Oil cleansing may be a relatively new trend in the western world, but it has been around in Japan since 1967, when Shu Uemera first introduced cleansing oil to the market. It has been half a century since the use of facial cleansing oil in Japan and now many brands offer excellent cleansing oils. An excellent cleansing gel is Japanese sake skin care cleansing gel by Kiku-masamune.

And an extra tip if you do double cleansing at night: You can skip washing your face in the morning and just add a little water.

Lotion (skin conditioner)

There is no equivalent product to the Japanese lotion (kesho-sui). Like toners, lotions are watery and apply after cleansing, but they are neither astringent nor are they intended to remove any residue due to lack of cleansing, this is the job of double cleansing. They are applied to the skin with tampons and their purpose is to be absorbed by the skin. Lotion is a key step for a Mochi-Hada skin, as they soften the skin, moisturize it and sometimes provide extra elements. 
The Japanese have a great love for hydration which adds clear water to the skin and should not be confused with hydrating or adding oils to the skin. Lotions are usually full of moisturizing elements that push water to penetrate the skin such as hyaluronic acid, tiles and aloe.
Hada Labo offers many popular lotions, such as the favorite Gokujyn Hyaluronic Acid Lotion. It is equipped with three types of hyaluronic acid, making the product a lifesaver to provide moisture to dehydrated skin. Also famous is the legendary SK-II Essence, whose protagonist is a sake dough, rich in kojic acid that reduces dark spots, tiles that enhance moisture and arbutin that helps whiten.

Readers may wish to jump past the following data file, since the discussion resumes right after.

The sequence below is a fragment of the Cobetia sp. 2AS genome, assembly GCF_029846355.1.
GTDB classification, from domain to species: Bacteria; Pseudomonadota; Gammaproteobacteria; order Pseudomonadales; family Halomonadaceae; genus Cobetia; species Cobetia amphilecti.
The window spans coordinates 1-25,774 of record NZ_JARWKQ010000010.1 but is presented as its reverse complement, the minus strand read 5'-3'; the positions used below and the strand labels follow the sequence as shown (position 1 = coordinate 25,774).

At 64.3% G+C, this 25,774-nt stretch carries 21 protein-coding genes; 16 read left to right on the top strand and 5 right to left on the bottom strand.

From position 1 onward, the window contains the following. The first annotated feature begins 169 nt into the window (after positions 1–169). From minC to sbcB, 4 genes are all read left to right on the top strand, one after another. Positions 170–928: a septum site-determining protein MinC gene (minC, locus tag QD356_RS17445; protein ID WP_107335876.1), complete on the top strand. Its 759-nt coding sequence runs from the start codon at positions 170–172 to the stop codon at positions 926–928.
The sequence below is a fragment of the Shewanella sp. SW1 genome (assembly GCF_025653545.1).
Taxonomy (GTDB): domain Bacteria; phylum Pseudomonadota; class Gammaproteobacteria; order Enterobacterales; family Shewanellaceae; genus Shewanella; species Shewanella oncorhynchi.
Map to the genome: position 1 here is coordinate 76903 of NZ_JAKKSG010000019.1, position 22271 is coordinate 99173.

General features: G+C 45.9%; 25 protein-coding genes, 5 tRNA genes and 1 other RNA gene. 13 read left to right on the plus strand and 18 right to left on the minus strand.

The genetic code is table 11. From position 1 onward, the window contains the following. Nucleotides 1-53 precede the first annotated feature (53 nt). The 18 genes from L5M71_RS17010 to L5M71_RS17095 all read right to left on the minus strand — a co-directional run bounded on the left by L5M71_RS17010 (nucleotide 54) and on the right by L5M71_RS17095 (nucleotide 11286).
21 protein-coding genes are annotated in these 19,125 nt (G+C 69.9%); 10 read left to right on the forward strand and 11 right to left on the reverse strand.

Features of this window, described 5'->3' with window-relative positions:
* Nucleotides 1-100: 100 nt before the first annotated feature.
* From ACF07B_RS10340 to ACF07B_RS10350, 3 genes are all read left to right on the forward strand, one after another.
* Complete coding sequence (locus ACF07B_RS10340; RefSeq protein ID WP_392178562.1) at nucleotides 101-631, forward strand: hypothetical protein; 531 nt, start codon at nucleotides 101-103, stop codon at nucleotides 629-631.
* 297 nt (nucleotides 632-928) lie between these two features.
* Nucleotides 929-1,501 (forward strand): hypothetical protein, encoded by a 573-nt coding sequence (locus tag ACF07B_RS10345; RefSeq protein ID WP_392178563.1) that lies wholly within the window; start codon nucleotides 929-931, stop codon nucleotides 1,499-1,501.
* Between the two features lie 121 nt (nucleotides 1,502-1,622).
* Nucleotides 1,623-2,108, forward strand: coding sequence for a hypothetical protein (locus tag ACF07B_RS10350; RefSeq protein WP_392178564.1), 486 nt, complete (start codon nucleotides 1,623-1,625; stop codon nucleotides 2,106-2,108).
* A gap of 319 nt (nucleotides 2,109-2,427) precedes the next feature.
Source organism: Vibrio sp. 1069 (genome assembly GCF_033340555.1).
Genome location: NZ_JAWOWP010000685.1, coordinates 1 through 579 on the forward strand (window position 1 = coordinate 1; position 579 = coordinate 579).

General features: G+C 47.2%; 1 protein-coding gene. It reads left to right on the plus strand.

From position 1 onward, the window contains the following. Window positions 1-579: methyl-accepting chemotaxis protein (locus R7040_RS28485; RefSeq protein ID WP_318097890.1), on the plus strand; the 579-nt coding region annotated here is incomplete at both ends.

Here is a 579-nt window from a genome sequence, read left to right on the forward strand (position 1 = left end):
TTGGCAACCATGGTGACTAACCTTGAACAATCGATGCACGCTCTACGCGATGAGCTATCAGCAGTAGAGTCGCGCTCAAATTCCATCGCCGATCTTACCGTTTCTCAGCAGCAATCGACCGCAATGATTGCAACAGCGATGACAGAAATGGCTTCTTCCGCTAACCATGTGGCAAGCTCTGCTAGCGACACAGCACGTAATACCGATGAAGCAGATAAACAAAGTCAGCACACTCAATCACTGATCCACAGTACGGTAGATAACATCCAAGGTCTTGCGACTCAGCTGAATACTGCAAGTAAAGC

Apply the lotion on your face every morning and evening after cleansing. You can also use it as a mask. Soak some cotton makeup pads or dry paper masks with lotion and then apply them on your face as you would with any sheet mask.

Serum / Beauty Serums

Biyoueki, which roughly translates as "beauty liquid", targets specific skin issues such as blemishes, wrinkles or dull skin. Serums sometimes have similar problems with lotions but have a denser texture and are more concentrated. In the Japanese culture, softer products are preferred than a bullish product.